I Am Not the Most Marginalized Person Out There

A white stool on brown carpet behind a dark blue wall. I chose this image because it reminds me of how I feel when I am treated as the most marginalized in the room: alone, hypervisible, and left out.

I do not like most discussions on privileges. Why? Because they make me look like I’m the most marginalized person out there and I’m simply not.

I’m thin. I’m an US Citizen. My primary language is English. While disabled, I can work. My disabilities are also pretty cheap to deal with and easy to accommodate for. I have a master’s degree, making me highly educated. There’s other privileges that I have not listed, but I wanted to outright state at least some of the privileges that I have.

In most discussions of privilege, this is rarely acknowledged. The discussions are typically on race, gender, or sexuality, all of which I don’t have privilege in. I’m Black, nonbinary, and asexual. White US Citizens particularly get mad when I state that I don’t have privilege on these axis because that is the extent of how most of them can even think about privilege. To them, I am the most marginalized person they know.

Every time I walk into a room and I’m the most marginalized person there, I am immensely bothered. Who is being excluded when the entire room is made of US citizens? Who is being excluded when there’s not a single Spanish speaker? Who is being excluded when I don’t see a single fat person in the room? Who is being excluded in a disability advocacy space when I’m the only nonwhite disabled person there?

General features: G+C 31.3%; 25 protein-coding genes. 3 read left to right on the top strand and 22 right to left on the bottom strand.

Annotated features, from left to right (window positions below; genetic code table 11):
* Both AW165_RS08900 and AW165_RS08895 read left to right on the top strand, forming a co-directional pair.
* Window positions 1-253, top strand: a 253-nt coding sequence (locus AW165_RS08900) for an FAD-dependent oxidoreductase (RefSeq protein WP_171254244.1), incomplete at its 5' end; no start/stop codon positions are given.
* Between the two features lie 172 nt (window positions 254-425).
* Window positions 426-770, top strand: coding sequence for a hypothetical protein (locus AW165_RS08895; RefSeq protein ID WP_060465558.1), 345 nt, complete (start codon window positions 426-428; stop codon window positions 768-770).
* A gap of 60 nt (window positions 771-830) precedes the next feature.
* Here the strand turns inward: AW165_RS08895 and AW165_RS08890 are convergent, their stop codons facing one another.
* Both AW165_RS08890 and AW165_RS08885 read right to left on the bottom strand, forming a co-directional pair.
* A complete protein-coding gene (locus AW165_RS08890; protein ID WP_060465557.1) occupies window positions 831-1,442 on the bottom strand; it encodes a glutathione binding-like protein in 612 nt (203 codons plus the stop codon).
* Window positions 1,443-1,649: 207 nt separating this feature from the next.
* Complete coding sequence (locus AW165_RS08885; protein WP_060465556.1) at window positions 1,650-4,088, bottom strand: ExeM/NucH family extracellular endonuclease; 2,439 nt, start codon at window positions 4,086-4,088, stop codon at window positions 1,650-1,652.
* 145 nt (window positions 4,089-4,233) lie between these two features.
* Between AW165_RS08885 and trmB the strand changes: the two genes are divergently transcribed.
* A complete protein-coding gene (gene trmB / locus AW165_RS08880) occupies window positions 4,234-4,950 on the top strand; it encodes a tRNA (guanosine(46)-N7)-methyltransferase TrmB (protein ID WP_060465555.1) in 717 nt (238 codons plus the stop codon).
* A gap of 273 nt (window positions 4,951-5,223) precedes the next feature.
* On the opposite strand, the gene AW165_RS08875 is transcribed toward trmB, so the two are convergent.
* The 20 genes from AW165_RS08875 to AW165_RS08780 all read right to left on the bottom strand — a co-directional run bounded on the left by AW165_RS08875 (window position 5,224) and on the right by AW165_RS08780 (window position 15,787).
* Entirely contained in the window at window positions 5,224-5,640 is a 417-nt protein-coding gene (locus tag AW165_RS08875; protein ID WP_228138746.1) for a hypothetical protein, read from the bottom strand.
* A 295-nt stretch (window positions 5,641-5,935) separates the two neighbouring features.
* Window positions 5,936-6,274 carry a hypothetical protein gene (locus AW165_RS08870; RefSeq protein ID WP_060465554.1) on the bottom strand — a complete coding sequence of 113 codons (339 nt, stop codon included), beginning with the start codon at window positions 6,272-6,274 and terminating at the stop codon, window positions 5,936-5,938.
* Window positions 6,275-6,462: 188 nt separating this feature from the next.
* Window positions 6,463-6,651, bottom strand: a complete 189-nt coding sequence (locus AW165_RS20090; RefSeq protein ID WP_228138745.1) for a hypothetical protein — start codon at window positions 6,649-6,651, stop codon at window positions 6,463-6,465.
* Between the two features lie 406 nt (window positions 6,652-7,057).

In my fight for equality and equity, I make sure to acknowledge my privilege. I don’t have to worry about being deported because I have citizenship. I don’t have to worry about finding content in my 1st language because the world accommodates English speakers. I don’t have to worry about if a building is wheelchair accessible because I do not use a wheelchair. I don’t have to worry about if I’ll be too big for a chair.

But if I state my privileges outright and ask white people to acknowledge their privilege, they get really mad. They’ll call me stupid for even thinking citizenship is a privilege or start turning my own privilege against me and asking me why I’m not centering those without those privileges.

I can’t even begin to center them if you can’t handle people with more privilege like myself. How can you handle a nonbinary immigrant from Nigeria whose 2nd language is English if you can’t even handle me? How can you a nonbinary fat femme rocking their own style if you can’t even handle my skinny nonbinary self?

You can say “center the most marginalized” all you want, but when you’re excluding people that aren’t even the most marginalized like myself, how can I trust you to actually center their needs? This phrase in particular has been bothering me lately because when I say it, most white folks think that I’m asking to be centered. I am not. I am asking you to center the most marginalized, not me. However, their bubble is so small that I am usually the most marginalized they can handle and most of the time they can’t even handle me.

If this inspires you to do better, start talking to immigrants. Notice who is being excluded from a room. See what unintentional assumptions that you are making. Together, we can make the world a happier place for everyone.

Originally posted on Medium. Link to Medium post: https://medium.com/@merlinstar/i-am-not-the-most-marginalized-person-out-there-6a86f96e7da7

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